ALCOHOL (M FARRELL AND E STOCKINGS, SECTION EDITORS)
A Taxonomy of Alcohol Harm Countermeasures
Published online: 21 April 2018
Springer International Publishing AG, part of Springer Nature 2018
Purpose of Review The addictions field lacks a coherent framework for strategies to reduce harm arising from the consumption of
alcohol. We need to be able to clarify the mechanisms by which key strategies operate, and encompass aetiological factors that do
not involve drinking.
Recent Findings We outline population and high-risk individual strategies focused on supply- and demand-side factors and
propose a system laid out in two tables, for classifying consumption-focused and non-consumption-focused countermeasures.
Summary Some countermeasures belong in more than one cell, reflecting more than one underlying mechanism. The taxonomy
will aid the synthesis of a vast scientific literature and guide new countermeasure development, evaluation, and policy.
We define alcohol harm as diminished health due to injury or
disease caused at least in part by the consumption of alcohol.
The concept of aetiology we adopt follows that of Rothman and
colleagues , encompassing sufficient, necessary, and proba-
bilistic causation, in which consumption of alcohol increases
the likelihood of injury or disease in combination with other
variables. In other words, injury or disease may not occur even
in the presence of heavy alcohol consumption because the
combination of contributing causes is not sufficient.
This thought experiment is outcome-oriented, conducted
on the premise that alcohol consumption is of interest to the
extent that it increases (or could plausibly increase) the inci-
dence of injury or disease, and is modifiable. In this frame-
work, determinants of drinking are important as upstream fac-
tors whose modification may, through their effects on drink-
ing, reduce the incidence or severity of injury or disease.
Our motivation for writing this paper is the observation that
present understandings of alcohol harm countermeasures are
fragmented by a lack of clarity about how some policies and
interventions operate. For example, government policy re-
views often categorise alcohol taxation as a demand-side strat-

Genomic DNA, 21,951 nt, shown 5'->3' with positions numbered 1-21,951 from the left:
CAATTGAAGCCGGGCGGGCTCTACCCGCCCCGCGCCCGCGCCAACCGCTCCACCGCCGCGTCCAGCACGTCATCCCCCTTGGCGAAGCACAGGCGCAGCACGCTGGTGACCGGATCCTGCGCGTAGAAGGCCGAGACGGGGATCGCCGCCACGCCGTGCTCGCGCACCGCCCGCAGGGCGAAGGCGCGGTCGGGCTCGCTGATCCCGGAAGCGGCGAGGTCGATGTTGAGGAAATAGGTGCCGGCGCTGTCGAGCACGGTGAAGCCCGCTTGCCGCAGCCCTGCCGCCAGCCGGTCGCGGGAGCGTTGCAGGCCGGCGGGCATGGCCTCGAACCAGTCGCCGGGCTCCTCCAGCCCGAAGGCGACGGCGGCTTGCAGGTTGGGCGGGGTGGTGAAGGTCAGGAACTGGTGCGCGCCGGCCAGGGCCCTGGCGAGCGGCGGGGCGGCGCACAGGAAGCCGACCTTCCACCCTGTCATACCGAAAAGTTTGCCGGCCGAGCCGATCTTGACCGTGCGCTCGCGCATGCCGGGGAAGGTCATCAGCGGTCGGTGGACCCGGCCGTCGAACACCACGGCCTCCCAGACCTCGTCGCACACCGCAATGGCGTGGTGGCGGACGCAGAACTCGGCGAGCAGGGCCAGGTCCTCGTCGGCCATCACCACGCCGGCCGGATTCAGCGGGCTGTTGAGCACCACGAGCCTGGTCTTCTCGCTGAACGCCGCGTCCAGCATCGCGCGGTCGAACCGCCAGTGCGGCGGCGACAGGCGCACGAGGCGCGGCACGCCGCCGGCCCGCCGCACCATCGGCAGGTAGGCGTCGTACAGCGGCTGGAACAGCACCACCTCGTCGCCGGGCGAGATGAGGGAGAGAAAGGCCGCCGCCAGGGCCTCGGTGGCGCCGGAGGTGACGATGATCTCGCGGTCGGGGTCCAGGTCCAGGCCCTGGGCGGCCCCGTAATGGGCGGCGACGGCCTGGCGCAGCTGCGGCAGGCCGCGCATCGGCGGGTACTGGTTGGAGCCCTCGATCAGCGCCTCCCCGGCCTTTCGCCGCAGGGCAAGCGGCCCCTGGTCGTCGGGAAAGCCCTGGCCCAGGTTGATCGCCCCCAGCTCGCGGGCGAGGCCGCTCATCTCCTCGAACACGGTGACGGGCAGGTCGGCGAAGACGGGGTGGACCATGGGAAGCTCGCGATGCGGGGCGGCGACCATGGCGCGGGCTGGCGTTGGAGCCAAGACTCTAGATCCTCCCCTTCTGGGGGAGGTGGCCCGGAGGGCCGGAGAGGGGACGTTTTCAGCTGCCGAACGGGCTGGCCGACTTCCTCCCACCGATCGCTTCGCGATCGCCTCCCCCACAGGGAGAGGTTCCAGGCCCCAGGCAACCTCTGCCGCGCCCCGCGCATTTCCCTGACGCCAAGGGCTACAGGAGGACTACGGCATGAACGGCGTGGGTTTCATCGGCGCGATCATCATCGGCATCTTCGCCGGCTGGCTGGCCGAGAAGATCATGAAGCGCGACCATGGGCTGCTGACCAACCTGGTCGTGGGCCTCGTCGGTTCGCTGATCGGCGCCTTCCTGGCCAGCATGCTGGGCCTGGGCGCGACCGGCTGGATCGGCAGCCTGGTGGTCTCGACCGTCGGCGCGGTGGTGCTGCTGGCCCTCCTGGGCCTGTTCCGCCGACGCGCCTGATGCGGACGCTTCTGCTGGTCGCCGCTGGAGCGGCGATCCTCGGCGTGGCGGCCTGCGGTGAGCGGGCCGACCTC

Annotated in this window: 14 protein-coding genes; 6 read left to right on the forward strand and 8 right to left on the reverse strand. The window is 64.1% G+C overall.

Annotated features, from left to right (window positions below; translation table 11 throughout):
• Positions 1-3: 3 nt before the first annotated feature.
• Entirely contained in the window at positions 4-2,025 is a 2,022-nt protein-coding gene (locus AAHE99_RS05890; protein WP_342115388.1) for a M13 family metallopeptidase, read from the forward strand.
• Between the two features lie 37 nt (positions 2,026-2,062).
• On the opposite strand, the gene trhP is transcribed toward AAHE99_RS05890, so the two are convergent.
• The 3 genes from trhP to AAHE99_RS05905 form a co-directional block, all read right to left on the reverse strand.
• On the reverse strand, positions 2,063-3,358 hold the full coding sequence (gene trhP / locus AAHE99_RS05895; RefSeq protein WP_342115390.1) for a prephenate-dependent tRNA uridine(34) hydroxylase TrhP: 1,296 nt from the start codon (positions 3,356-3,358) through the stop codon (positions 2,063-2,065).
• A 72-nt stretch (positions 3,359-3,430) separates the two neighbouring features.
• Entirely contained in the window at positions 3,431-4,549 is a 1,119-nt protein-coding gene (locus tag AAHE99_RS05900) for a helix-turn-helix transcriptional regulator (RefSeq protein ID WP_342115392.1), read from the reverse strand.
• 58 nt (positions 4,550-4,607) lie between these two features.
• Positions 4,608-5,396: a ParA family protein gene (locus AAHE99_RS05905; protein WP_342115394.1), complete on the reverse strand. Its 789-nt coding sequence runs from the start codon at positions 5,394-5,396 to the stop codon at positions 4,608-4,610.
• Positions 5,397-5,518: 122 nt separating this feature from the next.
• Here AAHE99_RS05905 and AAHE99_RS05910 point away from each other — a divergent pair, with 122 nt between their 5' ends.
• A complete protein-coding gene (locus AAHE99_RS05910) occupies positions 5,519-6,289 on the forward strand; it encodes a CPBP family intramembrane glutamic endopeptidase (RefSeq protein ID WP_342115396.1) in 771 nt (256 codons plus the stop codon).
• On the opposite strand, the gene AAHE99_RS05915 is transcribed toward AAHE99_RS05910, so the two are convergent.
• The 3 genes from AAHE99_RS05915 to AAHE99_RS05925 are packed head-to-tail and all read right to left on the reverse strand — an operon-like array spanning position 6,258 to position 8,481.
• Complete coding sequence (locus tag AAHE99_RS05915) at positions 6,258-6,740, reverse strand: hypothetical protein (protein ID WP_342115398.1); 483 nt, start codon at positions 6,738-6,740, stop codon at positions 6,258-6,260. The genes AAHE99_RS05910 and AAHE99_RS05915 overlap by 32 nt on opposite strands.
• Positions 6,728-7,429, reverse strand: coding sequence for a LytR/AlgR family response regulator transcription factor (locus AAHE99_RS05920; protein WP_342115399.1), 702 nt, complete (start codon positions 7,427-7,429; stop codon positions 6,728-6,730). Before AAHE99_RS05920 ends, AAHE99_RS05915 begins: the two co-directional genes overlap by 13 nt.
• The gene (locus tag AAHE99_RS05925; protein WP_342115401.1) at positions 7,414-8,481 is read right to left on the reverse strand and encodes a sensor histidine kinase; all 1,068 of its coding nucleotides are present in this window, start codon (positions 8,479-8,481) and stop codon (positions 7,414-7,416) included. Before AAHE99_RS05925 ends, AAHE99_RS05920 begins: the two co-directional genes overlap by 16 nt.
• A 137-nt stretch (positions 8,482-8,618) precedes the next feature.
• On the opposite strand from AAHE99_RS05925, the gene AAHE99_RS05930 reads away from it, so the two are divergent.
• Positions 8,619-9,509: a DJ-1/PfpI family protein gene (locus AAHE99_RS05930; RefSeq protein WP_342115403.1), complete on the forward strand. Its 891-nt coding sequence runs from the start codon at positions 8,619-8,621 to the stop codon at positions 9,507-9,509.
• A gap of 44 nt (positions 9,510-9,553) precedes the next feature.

egy(e.g.,), when it is arguably supply-side, and national
policies (e.g., ) do not often encompass countermeasures
that address contributing causes other than alcohol consump-
tion, framing them as “harm reduction”,whentheyare,we
argue, better characterised as primary prevention.
These concerns are partly academic, reflecting a desire for
internal consistency, but also, we argue, practical. A new tax-
onomy will be valuable if it aids the synthesis of the vast and
rapidly growing scientific literature used to guide the formu-
lation of new alcohol harm countermeasures, their evaluation,
and their implementation as policy.
What is already known about this topic
There are systems used for classifying alcohol harm countermeasures,
distinguishing supply control, demand reduction, and harm reduction.
However, they differ in their classification of key countermeasures and
do not coherently account for approaches focussed on factors other than
What this paper adds
We clarify the conceptual underpinnings of alcohol harm aetiology and
prevention strategy, integrating public health and economic frameworks.
We present a classification system for alcohol-focused and non-alcohol-
focused countermeasures to help guide research synthesis and policy
This article is part of the Topical Collection on Alcohol
* Kypros Kypri
School of Medicine and Public Health, University of Newcastle,
Department of Preventive and Social Medicine, University of Otago,
Dunedin, New Zealand
Current Addiction Reports (2018) 5:297–302